Impassable Freeways and Highways in an Eleventh Hour "Get Out of Dodge"

Sunday, Feb 10, 2008

Jim,
I found some depressing analysis on G.O.O.D. for those of us near US population centers: Read this PDF.

For further information on the ineffectiveness of G.O.O.D. when times get bad, US DOT generated this report: Using Highways for No-Notice Evacuations.

In addition, there is no shortage at the US DOT web site of well-intentioned and theoretical research reports on disaster planning.

For many of us, last minute G.O.O.D. plans are likely to be characterized by a high probability of failure along with its associated human costs. One might guess that the chance of failure is an exponential function of the distance to the retreat. I need to remind myself that it is not a simple matter of just getting in the car or BOV and heading out to the safety of my retreat. Might work, probably won't.

Thank you again for your hard work, - The DFer

JWR Replies: I concur that "Eleventh Hour" G.O.O.D. is a bad idea. Even if you have 90% of your gear pre-positioned at your retreat, there is the prospect of never making it there safely. (Or, arriving days or weeks late, on foot, only to find your retreat occupied by armed squatters that are gleefully eating from your carefully planned deep larder.) As I illustrated in my novel "Patriots: Surviving the Coming Collapse", being forced to abandon a vehicle and traveling on foot is a dicey proposition, at best. I strongly recommend that readers live at their retreats years round--even if it means giving up a high-paying big city job.

You mentioned: "One might guess that the chance of failure is an exponential function of the distance to the retreat." I would qualify that by saying: "...the distance that you need to traverse in a high population density region to get to the retreat". It is best if one can get away from urban regions fairly quickly and then take secondary or tertiary back roads. For those that are forced by circumstances or family obligations to live a long distance from their intended retreat, I recommend doing some detailed map studies, and then some test drives with a GPS receiver in hand, to establish five or more G.O.O.D. routes--some quite circuitous--to stay away from high population regions and expected refugee lines of drift. Needless to say, always, always, have enough fuel on hand, to make the drive from your home to your retreat without buying any fuel. Depending on the fire code in your town, that might necessitate caching some fuel along your route. (Ideally, with relatives or friends.) Along with that comes the further complication of systematically rotating that cached fuel.)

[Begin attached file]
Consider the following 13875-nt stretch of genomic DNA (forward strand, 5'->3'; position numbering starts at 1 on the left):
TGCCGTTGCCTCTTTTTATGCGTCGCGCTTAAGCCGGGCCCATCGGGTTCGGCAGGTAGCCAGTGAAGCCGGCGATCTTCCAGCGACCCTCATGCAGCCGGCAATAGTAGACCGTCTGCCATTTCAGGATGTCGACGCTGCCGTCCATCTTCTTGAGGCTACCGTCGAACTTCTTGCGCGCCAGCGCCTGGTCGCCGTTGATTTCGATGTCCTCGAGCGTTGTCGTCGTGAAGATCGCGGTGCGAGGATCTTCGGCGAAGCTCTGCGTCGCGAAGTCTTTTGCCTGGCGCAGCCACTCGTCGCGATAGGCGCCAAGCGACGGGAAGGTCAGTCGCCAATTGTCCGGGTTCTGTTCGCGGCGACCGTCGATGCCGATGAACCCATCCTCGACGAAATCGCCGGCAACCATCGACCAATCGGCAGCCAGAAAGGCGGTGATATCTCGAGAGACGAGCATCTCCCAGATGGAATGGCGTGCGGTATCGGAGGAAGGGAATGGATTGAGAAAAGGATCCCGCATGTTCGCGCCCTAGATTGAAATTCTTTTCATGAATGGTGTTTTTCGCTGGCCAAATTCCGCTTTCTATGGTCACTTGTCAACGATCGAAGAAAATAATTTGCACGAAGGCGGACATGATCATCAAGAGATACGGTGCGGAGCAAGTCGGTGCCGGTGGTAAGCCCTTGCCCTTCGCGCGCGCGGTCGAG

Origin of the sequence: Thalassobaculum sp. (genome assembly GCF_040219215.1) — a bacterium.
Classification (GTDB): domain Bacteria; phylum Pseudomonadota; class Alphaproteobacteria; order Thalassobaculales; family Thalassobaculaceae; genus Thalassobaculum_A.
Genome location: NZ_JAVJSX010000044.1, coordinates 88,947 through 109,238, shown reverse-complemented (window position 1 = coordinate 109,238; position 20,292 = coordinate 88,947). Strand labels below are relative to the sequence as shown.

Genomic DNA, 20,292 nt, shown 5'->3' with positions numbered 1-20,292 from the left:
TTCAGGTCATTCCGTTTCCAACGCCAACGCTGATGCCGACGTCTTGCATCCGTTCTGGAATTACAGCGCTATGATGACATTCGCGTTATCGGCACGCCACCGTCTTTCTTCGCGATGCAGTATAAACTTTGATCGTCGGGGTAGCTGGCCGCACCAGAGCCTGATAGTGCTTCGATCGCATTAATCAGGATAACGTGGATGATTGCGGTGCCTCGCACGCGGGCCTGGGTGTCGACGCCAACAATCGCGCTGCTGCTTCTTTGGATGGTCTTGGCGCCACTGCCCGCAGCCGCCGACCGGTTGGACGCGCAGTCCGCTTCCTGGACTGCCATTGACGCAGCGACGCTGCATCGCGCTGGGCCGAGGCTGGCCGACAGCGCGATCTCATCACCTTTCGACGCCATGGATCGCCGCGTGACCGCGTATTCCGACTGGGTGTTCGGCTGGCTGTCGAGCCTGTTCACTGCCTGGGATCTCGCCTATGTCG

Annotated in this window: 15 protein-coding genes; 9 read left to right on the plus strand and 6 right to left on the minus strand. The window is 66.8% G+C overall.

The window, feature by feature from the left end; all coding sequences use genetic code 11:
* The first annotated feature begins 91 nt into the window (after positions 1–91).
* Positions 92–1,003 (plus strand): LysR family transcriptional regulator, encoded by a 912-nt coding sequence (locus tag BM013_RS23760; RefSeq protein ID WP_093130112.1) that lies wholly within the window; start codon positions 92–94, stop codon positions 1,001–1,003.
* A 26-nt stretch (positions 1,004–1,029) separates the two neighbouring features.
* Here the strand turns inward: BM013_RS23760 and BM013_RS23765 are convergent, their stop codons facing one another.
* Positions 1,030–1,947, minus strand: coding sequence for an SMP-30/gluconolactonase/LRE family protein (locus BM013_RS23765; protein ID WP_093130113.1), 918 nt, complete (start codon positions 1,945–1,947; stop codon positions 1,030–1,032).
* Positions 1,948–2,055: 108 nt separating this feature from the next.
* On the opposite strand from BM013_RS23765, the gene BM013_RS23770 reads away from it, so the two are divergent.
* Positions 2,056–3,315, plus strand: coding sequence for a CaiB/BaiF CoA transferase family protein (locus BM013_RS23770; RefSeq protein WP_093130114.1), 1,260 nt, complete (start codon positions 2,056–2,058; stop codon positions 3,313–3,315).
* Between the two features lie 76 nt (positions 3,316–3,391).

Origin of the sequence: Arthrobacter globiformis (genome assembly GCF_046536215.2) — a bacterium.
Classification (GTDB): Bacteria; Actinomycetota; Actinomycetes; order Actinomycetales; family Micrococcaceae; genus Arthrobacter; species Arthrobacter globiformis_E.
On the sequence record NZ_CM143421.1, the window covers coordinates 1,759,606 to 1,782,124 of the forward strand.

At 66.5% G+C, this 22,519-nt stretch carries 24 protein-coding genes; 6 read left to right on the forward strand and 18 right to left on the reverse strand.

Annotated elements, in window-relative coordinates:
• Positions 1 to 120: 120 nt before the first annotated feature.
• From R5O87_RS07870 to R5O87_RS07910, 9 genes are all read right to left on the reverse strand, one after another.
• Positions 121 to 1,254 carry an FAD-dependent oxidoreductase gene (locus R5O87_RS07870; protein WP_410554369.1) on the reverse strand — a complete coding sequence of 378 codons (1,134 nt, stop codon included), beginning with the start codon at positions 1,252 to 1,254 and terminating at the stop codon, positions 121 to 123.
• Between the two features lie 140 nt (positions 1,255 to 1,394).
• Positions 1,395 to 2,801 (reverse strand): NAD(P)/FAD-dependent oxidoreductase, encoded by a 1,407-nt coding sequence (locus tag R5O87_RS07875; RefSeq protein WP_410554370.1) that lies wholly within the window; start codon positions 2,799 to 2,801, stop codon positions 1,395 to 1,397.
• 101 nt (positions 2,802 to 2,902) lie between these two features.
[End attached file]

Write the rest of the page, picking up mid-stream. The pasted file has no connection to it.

If and when "The Day" comes, do not hesitate! You need to get out of town well ahead of The Golden Horde, while roads are still passable. It is better to be ultra-cautious and run the risk of burning up some of your hard-earned vacation hours in the event of a few false alarms, than to be complacent and thereby end up stuck in traffic, staring at the tail lights and back bumpers of the enormous horde that left town ahead of you. (Just ask the folks that tried leaving the Gulf Coast cities just before Hurricane Katrina arrived. It was a monumental traffic jam.)


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